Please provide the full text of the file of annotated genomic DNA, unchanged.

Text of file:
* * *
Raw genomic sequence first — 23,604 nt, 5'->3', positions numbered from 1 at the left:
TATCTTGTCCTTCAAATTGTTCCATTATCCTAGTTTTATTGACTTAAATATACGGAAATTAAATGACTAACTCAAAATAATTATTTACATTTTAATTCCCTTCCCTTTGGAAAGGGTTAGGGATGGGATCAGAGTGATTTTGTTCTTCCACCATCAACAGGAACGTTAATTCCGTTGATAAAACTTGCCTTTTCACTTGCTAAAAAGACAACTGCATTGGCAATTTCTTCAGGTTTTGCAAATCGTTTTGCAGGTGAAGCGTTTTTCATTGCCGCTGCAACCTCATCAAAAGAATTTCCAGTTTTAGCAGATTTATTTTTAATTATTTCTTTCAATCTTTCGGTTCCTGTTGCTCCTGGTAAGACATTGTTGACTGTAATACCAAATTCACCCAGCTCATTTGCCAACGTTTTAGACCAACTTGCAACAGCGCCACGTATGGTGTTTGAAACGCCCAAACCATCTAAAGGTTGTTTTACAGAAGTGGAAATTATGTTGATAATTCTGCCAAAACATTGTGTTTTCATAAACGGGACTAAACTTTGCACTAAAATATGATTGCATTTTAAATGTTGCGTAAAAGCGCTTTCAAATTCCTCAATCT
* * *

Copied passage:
Raw genomic sequence first — 23,604 nt, 5'->3', positions numbered from 1 at the left:
TATCTTGTCCTTCAAATTGTTCCATTATCCTAGTTTTATTGACTTAAATATACGGAAATTAAATGACTAACTCAAAATAATTATTTACATTTTAATTCCCTTCCCTTTGGAAAGGGTTAGGGATGGGATCAGAGTGATTTTGTTCTTCCACCATCAACAGGAACGTTAATTCCGTTGATAAAACTTGCCTTTTCACTTGCTAAAAAGACAACTGCATTGGCAATTTCTTCAGGTTTTGCAAATCGTTTTGCAGGTGAAGCGTTTTTCATTGCCGCTGCAACCTCATCAAAAGAATTTCCAGTTTTAGCAGATTTATTTTTAATTATTTCTTTCAATCTTTCGGTTCCTGTTGCTCCTGGTAAGACATTGTTGACTGTAATACCAAATTCACCCAGCTCATTTGCCAACGTTTTAGACCAACTTGCAACAGCGCCACGTATGGTGTTTGAAACGCCCAAACCATCTAAAGGTTGTTTTACAGAAGTGGAAATTATGTTGATAATTCTGCCAAAACATTGTGTTTTCATAAACGGGACTAAACTTTGCACTAAAATATGATTGCATTTTAAATGTTGCGTAAAAGCGCTTTCAAATTCCTCAATCT